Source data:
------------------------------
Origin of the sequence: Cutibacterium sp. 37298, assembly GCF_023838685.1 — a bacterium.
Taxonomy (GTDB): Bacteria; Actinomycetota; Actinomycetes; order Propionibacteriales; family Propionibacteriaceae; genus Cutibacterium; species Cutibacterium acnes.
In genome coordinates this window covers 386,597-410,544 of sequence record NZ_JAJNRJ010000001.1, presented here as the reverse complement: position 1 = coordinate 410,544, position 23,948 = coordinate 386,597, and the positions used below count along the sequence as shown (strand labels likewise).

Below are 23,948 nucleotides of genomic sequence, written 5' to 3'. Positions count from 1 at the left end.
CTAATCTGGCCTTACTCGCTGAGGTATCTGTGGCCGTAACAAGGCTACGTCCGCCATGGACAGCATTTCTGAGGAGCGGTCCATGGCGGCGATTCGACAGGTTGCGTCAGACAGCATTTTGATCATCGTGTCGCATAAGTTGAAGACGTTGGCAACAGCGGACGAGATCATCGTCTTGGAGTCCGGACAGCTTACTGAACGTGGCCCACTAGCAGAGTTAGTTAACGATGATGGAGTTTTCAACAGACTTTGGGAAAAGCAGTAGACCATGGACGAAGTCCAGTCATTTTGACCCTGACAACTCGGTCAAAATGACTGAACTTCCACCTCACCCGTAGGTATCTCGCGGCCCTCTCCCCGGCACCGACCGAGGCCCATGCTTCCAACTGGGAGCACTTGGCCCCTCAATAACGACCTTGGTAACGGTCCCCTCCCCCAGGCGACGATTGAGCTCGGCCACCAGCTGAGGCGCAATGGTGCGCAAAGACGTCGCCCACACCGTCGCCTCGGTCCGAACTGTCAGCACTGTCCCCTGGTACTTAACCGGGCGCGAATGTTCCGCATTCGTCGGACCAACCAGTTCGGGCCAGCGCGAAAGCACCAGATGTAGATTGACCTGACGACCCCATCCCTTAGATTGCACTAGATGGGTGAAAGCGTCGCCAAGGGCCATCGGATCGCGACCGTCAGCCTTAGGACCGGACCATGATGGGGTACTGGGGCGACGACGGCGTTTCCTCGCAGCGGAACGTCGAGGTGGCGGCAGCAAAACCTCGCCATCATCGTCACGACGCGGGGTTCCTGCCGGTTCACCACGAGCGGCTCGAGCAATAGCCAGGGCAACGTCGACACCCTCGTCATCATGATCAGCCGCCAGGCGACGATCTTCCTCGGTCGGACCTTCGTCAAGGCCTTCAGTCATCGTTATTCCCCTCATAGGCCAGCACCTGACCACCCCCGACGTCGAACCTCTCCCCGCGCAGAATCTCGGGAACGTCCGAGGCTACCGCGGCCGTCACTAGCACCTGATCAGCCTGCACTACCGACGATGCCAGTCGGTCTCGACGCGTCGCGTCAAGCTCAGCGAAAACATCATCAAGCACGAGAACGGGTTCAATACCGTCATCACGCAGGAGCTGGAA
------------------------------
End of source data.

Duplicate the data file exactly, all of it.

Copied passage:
Origin of the sequence: Cutibacterium sp. 37298, assembly GCF_023838685.1 — a bacterium.
Taxonomy (GTDB): Bacteria; Actinomycetota; Actinomycetes; order Propionibacteriales; family Propionibacteriaceae; genus Cutibacterium; species Cutibacterium acnes.
In genome coordinates this window covers 386,597-410,544 of sequence record NZ_JAJNRJ010000001.1, presented here as the reverse complement: position 1 = coordinate 410,544, position 23,948 = coordinate 386,597, and the positions used below count along the sequence as shown (strand labels likewise).

Below are 23,948 nucleotides of genomic sequence, written 5' to 3'. Positions count from 1 at the left end.
CTAATCTGGCCTTACTCGCTGAGGTATCTGTGGCCGTAACAAGGCTACGTCCGCCATGGACAGCATTTCTGAGGAGCGGTCCATGGCGGCGATTCGACAGGTTGCGTCAGACAGCATTTTGATCATCGTGTCGCATAAGTTGAAGACGTTGGCAACAGCGGACGAGATCATCGTCTTGGAGTCCGGACAGCTTACTGAACGTGGCCCACTAGCAGAGTTAGTTAACGATGATGGAGTTTTCAACAGACTTTGGGAAAAGCAGTAGACCATGGACGAAGTCCAGTCATTTTGACCCTGACAACTCGGTCAAAATGACTGAACTTCCACCTCACCCGTAGGTATCTCGCGGCCCTCTCCCCGGCACCGACCGAGGCCCATGCTTCCAACTGGGAGCACTTGGCCCCTCAATAACGACCTTGGTAACGGTCCCCTCCCCCAGGCGACGATTGAGCTCGGCCACCAGCTGAGGCGCAATGGTGCGCAAAGACGTCGCCCACACCGTCGCCTCGGTCCGAACTGTCAGCACTGTCCCCTGGTACTTAACCGGGCGCGAATGTTCCGCATTCGTCGGACCAACCAGTTCGGGCCAGCGCGAAAGCACCAGATGTAGATTGACCTGACGACCCCATCCCTTAGATTGCACTAGATGGGTGAAAGCGTCGCCAAGGGCCATCGGATCGCGACCGTCAGCCTTAGGACCGGACCATGATGGGGTACTGGGGCGACGACGGCGTTTCCTCGCAGCGGAACGTCGAGGTGGCGGCAGCAAAACCTCGCCATCATCGTCACGACGCGGGGTTCCTGCCGGTTCACCACGAGCGGCTCGAGCAATAGCCAGGGCAACGTCGACACCCTCGTCATCATGATCAGCCGCCAGGCGACGATCTTCCTCGGTCGGACCTTCGTCAAGGCCTTCAGTCATCGTTATTCCCCTCATAGGCCAGCACCTGACCACCCCCGACGTCGAACCTCTCCCCGCGCAGAATCTCGGGAACGTCCGAGGCTACCGCGGCCGTCACTAGCACCTGATCAGCCTGCACTACCGACGATGCCAGTCGGTCTCGACGCGTCGCGTCAAGCTCAGCGAAAACATCATCAAGCACGAGAACGGGTTCAATACCGTCATCACGCAGGAGCTGGAA